Coordinate with SID 57-40-01 Strut and Strut Wing Attachment Inspection

Type of Inspection – Visual with possible Eddy Current

Initial Compliance: 6000 hous or 10 years

Recurring Compliance: 1000 or 5 years

Approximate Labor Time – 8 hours plus extra for Eddy Current

These visual inspections call for use of a borescope where needed. That should be an indicator to the inspector about the intense level of detail required for this inspection.

These two SIDs deal with some of the most intense structural attachments on the plane. It may come as a surprise to some of you that there is only one bolt at each end of the lift strut. If either bolt fails, the wing attach bolts become very effective hinge points. The wing will freely move up and down pivoting on the wing attach bolts. If this should happen in flight, the wing will easily fold straight up. I’m not trying to scare anyone, just instilling the practicality (prudence) of doing this inspection.

This is not something that’s a part of any routine annual inspection and so will be a significant extra effort.

Removing the wing attach bolts sounds pretty invasive at first, but it’s far less risky than R&R of an engine cylinder. I say that because the likely errors made during wing R&R are more difficult to make and much easier to detect than those made during cylinder work. Mostly, as long as one remembers to reinstall the bolt with the locking nut, all is well. They are very large bolts by small airplane standards, but they don’t need much torque. This is because they are loaded almost exclusively in shear, so the main purpose of the nut is to just keep the bolt in place.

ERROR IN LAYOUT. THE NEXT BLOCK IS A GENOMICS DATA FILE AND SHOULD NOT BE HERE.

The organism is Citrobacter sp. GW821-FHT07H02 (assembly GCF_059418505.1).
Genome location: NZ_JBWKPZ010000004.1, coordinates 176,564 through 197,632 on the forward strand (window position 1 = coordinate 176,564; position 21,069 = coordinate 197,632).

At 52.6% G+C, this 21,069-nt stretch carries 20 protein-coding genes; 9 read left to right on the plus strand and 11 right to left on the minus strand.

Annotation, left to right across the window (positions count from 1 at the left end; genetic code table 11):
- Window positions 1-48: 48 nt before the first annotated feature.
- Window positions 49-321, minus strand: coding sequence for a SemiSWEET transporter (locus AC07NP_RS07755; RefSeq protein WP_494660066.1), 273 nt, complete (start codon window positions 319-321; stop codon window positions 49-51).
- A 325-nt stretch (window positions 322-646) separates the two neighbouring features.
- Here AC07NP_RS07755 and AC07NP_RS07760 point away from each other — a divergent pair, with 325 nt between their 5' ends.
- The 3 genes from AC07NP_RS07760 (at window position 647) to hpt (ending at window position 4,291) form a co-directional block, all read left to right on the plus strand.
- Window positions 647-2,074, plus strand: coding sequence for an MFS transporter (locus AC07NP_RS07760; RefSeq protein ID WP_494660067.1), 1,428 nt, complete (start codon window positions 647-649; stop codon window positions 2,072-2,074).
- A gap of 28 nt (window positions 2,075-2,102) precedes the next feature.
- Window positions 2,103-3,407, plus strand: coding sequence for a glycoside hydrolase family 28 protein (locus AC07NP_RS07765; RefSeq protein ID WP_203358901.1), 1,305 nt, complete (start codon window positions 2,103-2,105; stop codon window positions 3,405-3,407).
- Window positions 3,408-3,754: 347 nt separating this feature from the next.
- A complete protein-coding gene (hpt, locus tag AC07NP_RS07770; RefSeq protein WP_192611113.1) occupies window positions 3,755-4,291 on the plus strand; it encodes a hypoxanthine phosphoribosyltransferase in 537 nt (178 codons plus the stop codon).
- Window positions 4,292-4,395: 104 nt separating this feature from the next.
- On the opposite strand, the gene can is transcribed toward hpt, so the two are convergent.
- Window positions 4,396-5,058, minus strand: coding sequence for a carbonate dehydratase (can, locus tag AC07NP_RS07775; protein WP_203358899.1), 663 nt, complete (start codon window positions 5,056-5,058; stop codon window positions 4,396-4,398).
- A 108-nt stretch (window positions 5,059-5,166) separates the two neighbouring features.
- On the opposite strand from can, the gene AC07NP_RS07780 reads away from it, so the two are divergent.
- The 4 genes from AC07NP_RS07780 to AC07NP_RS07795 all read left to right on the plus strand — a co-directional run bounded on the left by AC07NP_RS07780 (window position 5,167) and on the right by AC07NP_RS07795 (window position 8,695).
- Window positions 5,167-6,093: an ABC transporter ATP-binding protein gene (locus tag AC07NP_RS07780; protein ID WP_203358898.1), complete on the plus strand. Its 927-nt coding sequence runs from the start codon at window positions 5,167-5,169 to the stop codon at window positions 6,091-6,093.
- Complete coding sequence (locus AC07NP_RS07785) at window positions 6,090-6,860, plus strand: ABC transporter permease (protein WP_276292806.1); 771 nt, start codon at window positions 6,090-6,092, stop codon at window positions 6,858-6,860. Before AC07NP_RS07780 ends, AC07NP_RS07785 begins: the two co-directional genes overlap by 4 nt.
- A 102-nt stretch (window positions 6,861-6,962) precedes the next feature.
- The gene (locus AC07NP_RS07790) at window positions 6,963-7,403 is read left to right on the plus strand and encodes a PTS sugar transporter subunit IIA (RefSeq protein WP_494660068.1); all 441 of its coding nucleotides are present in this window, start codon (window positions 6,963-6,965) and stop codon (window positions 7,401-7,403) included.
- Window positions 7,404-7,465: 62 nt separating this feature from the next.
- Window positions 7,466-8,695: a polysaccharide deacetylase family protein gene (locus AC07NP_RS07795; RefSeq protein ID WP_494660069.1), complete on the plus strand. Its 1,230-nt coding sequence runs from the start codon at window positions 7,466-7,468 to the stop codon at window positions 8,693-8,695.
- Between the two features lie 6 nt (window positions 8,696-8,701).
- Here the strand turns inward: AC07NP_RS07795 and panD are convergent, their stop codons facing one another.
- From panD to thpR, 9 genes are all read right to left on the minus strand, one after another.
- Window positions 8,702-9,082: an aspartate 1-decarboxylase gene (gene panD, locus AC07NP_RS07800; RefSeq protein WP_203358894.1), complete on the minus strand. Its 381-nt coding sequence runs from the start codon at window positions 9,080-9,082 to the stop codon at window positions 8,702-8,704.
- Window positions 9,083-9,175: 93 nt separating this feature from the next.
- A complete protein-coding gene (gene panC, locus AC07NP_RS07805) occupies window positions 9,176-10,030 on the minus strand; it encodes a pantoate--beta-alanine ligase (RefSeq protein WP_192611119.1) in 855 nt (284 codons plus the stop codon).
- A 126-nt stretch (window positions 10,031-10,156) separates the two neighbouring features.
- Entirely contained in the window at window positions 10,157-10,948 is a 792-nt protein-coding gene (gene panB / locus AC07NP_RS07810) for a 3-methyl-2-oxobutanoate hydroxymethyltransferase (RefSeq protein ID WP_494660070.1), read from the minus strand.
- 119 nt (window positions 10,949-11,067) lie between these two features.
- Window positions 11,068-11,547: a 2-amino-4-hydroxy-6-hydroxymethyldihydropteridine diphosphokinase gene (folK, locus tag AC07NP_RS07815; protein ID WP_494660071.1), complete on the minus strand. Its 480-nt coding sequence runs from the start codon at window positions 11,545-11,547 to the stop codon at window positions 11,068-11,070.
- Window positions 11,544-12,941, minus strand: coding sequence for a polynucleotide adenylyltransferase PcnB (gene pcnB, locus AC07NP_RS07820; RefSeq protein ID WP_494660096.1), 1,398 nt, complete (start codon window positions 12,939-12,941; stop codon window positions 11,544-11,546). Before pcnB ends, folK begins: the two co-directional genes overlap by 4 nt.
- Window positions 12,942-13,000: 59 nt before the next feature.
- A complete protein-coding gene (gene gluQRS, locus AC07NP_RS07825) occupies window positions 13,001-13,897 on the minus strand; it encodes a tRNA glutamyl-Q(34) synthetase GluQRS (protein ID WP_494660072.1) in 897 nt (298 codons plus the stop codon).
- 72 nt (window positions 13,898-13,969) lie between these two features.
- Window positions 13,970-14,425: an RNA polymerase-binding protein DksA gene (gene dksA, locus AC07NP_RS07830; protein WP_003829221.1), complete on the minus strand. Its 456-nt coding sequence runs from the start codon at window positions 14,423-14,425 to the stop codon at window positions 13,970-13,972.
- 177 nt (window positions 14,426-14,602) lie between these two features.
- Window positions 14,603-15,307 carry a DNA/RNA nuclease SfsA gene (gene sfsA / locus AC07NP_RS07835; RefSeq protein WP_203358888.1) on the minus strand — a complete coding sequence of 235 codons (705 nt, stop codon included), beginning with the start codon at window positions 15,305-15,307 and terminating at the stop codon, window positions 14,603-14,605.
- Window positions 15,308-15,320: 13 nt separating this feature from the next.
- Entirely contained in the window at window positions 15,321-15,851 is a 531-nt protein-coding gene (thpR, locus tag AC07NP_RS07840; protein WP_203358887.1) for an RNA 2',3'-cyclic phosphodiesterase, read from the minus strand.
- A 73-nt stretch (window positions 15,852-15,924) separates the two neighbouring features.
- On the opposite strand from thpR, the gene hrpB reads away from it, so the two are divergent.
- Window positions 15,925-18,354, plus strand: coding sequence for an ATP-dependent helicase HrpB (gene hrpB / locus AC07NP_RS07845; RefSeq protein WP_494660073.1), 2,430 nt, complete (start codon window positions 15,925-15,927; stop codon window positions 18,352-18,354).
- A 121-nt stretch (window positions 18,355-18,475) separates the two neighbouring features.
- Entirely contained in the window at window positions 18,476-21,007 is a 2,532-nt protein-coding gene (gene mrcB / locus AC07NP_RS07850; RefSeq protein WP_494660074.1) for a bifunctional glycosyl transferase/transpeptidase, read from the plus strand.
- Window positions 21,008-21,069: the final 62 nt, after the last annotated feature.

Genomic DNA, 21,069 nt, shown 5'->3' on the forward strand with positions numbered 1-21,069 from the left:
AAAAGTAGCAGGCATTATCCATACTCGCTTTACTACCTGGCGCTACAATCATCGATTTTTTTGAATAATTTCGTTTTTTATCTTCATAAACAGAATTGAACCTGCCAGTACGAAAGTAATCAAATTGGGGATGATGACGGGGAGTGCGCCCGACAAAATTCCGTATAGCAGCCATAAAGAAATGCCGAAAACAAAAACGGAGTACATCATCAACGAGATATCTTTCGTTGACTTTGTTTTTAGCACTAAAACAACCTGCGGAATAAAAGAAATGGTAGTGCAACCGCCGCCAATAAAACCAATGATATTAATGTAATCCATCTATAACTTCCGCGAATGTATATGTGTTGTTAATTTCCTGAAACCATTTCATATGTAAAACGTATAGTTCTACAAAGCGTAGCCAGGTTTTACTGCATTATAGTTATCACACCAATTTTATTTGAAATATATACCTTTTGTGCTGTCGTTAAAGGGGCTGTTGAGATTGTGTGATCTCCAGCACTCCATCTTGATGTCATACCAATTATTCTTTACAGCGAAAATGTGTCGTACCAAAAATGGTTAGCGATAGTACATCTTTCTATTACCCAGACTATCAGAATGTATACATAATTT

If it is determined to pull all the bolts that support the wing, one at a time is a good policy. This helps prevent putting stress on fuel lines and control cables should the wing move out of position. Removing the lift strut from the wing will require raising the wing tip about a foot. It works well to have a ladder with a foam pad on top to rest the outboard wing. You’ll also want to support the lift strut or it will drop to the floor. This isn’t a terrible problem if you have a model where the strut is attached externally at the fuselage end, but will do some structural skin damage if it’s mounted inside the cabin.

Sometimes the attach bolts are very difficult to remove. Often a large hammer and a  brass drift punch will be involved in their removal.

Hammers and airplanes are a strange combination but get along OK if you follow a little common sense. If you have to drive a bolt out and expect to reuse it, the threads will need to be protected during the process. It works well to back the nut off until only a few threads are still engaged with the bolt. The nut is a good sacrificial part so one can whale away on the old one without damaging the bolt. Replacement nuts are cheap and should probably be replaced anyway.